BOISE -- Hundreds of people gathered on the Idaho Statehouse steps Saturday afternoon, to urge lawmakers and their communities to act on climate change.
There's a lot of scientific evidence showing that conditions on Earth are changing. The people at Saturday's rally feel very strongly that human activity is causing those changes - through such things as carbon emissions and greenhouse gases.
"Climate change is a big deal, and it's a big deal to Idaho in particular," said State Representative Ilana Rubel (D-Boise). "It's something that threatens our way of life."
Rep. Rubel says there are things you can do in your life to reduce your own carbon footprint.
"We should all be looking at doing those, that we should be looking to act at every level we can," she added.
The Idaho Sierra Club hosted the rally, which included speakers from other environmental groups as well as Boise State University and the Episcopal Church. The effects of climate change, they say, are being felt right here, right now.
"Would you buy a Bogus Basin pass ten years from now the way we're going? Probably not," Chad Worth of the Snake River Alliance said.
Speakers also advocated transforming Boise to 100-percent clean energy, cultivating the energy boom in Idaho.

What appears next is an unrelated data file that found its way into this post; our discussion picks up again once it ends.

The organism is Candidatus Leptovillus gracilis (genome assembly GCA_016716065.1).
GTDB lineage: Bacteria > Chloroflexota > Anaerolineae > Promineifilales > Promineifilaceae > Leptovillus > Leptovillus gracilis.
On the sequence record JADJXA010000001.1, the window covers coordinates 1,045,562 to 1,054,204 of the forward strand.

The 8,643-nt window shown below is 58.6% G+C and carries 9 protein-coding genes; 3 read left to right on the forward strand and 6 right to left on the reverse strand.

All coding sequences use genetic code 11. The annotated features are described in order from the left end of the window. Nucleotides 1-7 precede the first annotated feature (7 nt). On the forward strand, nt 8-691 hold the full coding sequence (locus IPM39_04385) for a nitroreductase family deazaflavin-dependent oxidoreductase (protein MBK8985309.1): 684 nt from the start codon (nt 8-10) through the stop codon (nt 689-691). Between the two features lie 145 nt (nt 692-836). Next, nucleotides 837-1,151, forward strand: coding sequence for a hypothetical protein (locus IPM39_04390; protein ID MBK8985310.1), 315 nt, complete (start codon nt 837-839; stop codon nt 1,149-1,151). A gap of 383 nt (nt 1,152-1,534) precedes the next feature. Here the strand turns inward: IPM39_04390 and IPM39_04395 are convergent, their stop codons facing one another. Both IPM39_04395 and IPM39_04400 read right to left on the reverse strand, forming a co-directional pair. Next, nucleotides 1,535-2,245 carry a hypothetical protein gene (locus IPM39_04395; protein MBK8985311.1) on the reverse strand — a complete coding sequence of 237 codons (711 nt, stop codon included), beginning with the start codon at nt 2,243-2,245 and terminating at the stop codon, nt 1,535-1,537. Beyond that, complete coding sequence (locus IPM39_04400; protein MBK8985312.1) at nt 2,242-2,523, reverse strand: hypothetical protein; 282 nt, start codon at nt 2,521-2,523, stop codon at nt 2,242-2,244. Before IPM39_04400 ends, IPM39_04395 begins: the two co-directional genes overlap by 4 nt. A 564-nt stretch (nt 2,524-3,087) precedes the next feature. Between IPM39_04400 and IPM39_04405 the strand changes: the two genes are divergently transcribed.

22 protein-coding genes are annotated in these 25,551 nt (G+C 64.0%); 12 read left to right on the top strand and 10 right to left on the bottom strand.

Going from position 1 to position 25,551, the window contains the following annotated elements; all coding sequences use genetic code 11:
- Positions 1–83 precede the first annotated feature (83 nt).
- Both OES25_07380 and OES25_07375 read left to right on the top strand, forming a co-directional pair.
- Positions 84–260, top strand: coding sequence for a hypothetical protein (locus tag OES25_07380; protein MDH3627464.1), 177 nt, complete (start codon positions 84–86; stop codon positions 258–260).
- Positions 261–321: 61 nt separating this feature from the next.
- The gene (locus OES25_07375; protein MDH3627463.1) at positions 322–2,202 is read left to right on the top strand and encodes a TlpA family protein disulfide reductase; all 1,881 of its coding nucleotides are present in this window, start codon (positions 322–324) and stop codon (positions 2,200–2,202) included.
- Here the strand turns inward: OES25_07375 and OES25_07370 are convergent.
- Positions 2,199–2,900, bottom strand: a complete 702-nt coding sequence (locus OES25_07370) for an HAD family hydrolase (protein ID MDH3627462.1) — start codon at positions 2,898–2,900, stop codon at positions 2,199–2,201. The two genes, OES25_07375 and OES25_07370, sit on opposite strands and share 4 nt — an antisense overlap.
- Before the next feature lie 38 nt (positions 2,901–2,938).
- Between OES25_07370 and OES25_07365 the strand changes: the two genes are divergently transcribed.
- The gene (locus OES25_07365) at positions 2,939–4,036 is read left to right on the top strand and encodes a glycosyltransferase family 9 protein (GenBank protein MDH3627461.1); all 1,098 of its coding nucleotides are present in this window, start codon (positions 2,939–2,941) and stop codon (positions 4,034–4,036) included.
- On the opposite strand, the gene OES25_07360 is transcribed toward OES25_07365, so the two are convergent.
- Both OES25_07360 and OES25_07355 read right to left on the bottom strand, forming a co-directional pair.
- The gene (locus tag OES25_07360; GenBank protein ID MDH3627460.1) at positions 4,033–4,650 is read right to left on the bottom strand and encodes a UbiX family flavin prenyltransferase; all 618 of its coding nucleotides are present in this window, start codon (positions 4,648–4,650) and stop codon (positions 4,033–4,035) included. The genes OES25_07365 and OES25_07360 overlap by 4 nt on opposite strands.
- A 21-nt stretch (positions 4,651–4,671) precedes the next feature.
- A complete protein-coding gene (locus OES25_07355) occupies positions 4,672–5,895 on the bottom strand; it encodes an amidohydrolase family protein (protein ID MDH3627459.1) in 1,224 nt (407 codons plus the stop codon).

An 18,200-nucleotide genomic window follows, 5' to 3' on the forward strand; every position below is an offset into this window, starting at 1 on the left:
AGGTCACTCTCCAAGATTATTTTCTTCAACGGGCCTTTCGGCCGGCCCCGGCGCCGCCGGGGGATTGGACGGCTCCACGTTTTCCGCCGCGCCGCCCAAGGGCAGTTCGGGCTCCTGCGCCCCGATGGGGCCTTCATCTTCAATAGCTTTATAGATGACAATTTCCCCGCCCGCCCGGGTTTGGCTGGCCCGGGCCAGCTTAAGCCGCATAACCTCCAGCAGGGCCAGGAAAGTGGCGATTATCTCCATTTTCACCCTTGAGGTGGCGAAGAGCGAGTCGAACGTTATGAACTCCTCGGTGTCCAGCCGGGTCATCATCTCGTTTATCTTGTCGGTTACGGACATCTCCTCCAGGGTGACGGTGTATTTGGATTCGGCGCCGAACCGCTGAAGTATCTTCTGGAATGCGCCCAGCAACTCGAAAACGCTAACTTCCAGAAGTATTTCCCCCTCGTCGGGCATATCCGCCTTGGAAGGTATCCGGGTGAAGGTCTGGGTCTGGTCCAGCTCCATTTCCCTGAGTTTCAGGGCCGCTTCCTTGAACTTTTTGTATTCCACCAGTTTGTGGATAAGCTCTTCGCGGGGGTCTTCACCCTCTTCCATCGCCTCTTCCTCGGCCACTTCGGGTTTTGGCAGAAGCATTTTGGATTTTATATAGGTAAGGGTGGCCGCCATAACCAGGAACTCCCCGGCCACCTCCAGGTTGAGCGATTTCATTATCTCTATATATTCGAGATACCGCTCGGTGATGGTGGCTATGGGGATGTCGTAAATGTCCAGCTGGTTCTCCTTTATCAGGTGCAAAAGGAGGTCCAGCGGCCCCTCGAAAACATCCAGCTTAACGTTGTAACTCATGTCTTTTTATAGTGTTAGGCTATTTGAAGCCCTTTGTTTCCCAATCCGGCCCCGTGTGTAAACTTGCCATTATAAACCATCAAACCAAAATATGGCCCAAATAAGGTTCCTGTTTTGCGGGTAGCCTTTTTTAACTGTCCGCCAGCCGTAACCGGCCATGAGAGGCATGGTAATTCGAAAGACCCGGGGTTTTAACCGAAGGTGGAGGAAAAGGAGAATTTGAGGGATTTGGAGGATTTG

"I felt inspired," Worth said. "There's no doubt there's a massive crisis looming ahead of us, but there are so many positive things happening."
Things such as city governments and other elected officials working to bring more renewable resources like solar, wind and hydroelectric power to Idaho.
State Representative John Vander Woude (R-Nampa), a longtime farmer, says he and most of his colleagues would agree those are good things.
"As long as the sun shines and the wind blows, we can create those kinds of energies," Vander Woude said. "I don't think there's anybody in the legislature that says, hey, we don't have to do stuff to protect the environment, we don't have to do stuff to create renewable energies."
Rep. Vander Woude says he and many of his fellow lawmakers feel that government shouldn't play a big role in incentivizing green energy.
"Then you don't really create an industry that can stand on its own," he added.
There's another point on which some environmental groups and Idaho's more conservative lawmakers part ways.
"I don't think that man controls the environment near as much as a lot of people think they do," Vander Woude said. "I think we've gone through cycles of warming and cooling cycles."
At the same time, Vander Woude said he believes people do contribute to climate change some when they cover land with asphalt and buildings.
Organizations who took part in the rally on Saturday are hoping to work with Vander Woude and other members of the Idaho Legislature, and they're excited about the clean energy investments being made.
"I think people are walking out of here today with a sense of hope that we're going to see some action this year," said Casey Mattoon of Idaho Sierra Club.